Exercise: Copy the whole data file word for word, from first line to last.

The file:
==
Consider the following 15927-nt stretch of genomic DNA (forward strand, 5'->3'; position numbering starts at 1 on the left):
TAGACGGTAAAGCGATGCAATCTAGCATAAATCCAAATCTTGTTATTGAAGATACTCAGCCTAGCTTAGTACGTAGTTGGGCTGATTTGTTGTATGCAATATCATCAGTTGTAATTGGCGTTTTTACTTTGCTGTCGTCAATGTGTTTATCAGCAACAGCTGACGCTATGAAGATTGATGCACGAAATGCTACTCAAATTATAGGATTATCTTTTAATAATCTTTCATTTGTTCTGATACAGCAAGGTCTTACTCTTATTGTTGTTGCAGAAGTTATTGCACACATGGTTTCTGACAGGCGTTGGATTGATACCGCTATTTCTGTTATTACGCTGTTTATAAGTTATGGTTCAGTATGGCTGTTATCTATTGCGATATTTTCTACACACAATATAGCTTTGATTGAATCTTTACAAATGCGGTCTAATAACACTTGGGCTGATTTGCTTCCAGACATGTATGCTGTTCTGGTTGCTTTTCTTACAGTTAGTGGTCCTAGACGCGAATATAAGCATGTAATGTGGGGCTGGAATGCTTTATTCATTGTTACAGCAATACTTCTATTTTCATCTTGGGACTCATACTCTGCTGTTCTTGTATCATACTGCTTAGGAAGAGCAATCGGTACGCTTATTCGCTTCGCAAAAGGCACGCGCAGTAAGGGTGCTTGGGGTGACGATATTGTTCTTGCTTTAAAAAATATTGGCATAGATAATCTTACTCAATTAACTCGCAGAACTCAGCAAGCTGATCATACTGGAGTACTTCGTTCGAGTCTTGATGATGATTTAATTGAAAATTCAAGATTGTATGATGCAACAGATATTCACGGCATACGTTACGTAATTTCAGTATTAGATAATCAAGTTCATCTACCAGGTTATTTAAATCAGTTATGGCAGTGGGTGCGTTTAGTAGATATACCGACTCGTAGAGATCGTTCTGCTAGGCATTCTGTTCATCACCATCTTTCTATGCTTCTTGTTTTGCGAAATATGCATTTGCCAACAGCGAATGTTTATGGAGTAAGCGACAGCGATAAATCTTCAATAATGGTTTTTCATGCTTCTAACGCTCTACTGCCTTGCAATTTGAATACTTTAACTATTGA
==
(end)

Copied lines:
Consider the following 15927-nt stretch of genomic DNA (forward strand, 5'->3'; position numbering starts at 1 on the left):
TAGACGGTAAAGCGATGCAATCTAGCATAAATCCAAATCTTGTTATTGAAGATACTCAGCCTAGCTTAGTACGTAGTTGGGCTGATTTGTTGTATGCAATATCATCAGTTGTAATTGGCGTTTTTACTTTGCTGTCGTCAATGTGTTTATCAGCAACAGCTGACGCTATGAAGATTGATGCACGAAATGCTACTCAAATTATAGGATTATCTTTTAATAATCTTTCATTTGTTCTGATACAGCAAGGTCTTACTCTTATTGTTGTTGCAGAAGTTATTGCACACATGGTTTCTGACAGGCGTTGGATTGATACCGCTATTTCTGTTATTACGCTGTTTATAAGTTATGGTTCAGTATGGCTGTTATCTATTGCGATATTTTCTACACACAATATAGCTTTGATTGAATCTTTACAAATGCGGTCTAATAACACTTGGGCTGATTTGCTTCCAGACATGTATGCTGTTCTGGTTGCTTTTCTTACAGTTAGTGGTCCTAGACGCGAATATAAGCATGTAATGTGGGGCTGGAATGCTTTATTCATTGTTACAGCAATACTTCTATTTTCATCTTGGGACTCATACTCTGCTGTTCTTGTATCATACTGCTTAGGAAGAGCAATCGGTACGCTTATTCGCTTCGCAAAAGGCACGCGCAGTAAGGGTGCTTGGGGTGACGATATTGTTCTTGCTTTAAAAAATATTGGCATAGATAATCTTACTCAATTAACTCGCAGAACTCAGCAAGCTGATCATACTGGAGTACTTCGTTCGAGTCTTGATGATGATTTAATTGAAAATTCAAGATTGTATGATGCAACAGATATTCACGGCATACGTTACGTAATTTCAGTATTAGATAATCAAGTTCATCTACCAGGTTATTTAAATCAGTTATGGCAGTGGGTGCGTTTAGTAGATATACCGACTCGTAGAGATCGTTCTGCTAGGCATTCTGTTCATCACCATCTTTCTATGCTTCTTGTTTTGCGAAATATGCATTTGCCAACAGCGAATGTTTATGGAGTAAGCGACAGCGATAAATCTTCAATAATGGTTTTTCATGCTTCTAACGCTCTACTGCCTTGCAATTTGAATACTTTAACTATTGA